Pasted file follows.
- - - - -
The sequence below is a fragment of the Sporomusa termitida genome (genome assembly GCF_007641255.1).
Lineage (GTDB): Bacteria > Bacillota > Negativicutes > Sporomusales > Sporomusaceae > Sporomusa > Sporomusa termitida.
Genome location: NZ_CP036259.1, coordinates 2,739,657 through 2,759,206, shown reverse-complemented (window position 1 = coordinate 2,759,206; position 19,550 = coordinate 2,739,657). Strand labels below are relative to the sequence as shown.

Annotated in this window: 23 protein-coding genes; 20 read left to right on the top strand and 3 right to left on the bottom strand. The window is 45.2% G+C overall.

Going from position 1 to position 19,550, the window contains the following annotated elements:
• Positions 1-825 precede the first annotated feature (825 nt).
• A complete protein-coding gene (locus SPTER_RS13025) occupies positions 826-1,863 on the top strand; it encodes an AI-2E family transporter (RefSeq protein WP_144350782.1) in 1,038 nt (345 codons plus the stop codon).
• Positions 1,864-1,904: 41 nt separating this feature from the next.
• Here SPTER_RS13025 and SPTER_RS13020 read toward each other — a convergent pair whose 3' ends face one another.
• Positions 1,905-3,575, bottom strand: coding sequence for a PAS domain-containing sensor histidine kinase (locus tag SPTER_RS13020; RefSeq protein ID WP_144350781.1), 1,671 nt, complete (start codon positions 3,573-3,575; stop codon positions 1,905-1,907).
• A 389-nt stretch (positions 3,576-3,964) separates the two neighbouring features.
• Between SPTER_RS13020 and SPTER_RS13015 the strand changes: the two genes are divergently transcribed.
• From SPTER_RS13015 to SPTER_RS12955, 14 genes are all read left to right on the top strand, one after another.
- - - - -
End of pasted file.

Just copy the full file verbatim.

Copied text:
The sequence below is a fragment of the Sporomusa termitida genome (genome assembly GCF_007641255.1).
Lineage (GTDB): Bacteria > Bacillota > Negativicutes > Sporomusales > Sporomusaceae > Sporomusa > Sporomusa termitida.
Genome location: NZ_CP036259.1, coordinates 2,739,657 through 2,759,206, shown reverse-complemented (window position 1 = coordinate 2,759,206; position 19,550 = coordinate 2,739,657). Strand labels below are relative to the sequence as shown.

Annotated in this window: 23 protein-coding genes; 20 read left to right on the top strand and 3 right to left on the bottom strand. The window is 45.2% G+C overall.

Going from position 1 to position 19,550, the window contains the following annotated elements:
• Positions 1-825 precede the first annotated feature (825 nt).
• A complete protein-coding gene (locus SPTER_RS13025) occupies positions 826-1,863 on the top strand; it encodes an AI-2E family transporter (RefSeq protein WP_144350782.1) in 1,038 nt (345 codons plus the stop codon).
• Positions 1,864-1,904: 41 nt separating this feature from the next.
• Here SPTER_RS13025 and SPTER_RS13020 read toward each other — a convergent pair whose 3' ends face one another.
• Positions 1,905-3,575, bottom strand: coding sequence for a PAS domain-containing sensor histidine kinase (locus tag SPTER_RS13020; RefSeq protein ID WP_144350781.1), 1,671 nt, complete (start codon positions 3,573-3,575; stop codon positions 1,905-1,907).
• A 389-nt stretch (positions 3,576-3,964) separates the two neighbouring features.
• Between SPTER_RS13020 and SPTER_RS13015 the strand changes: the two genes are divergently transcribed.
• From SPTER_RS13015 to SPTER_RS12955, 14 genes are all read left to right on the top strand, one after another.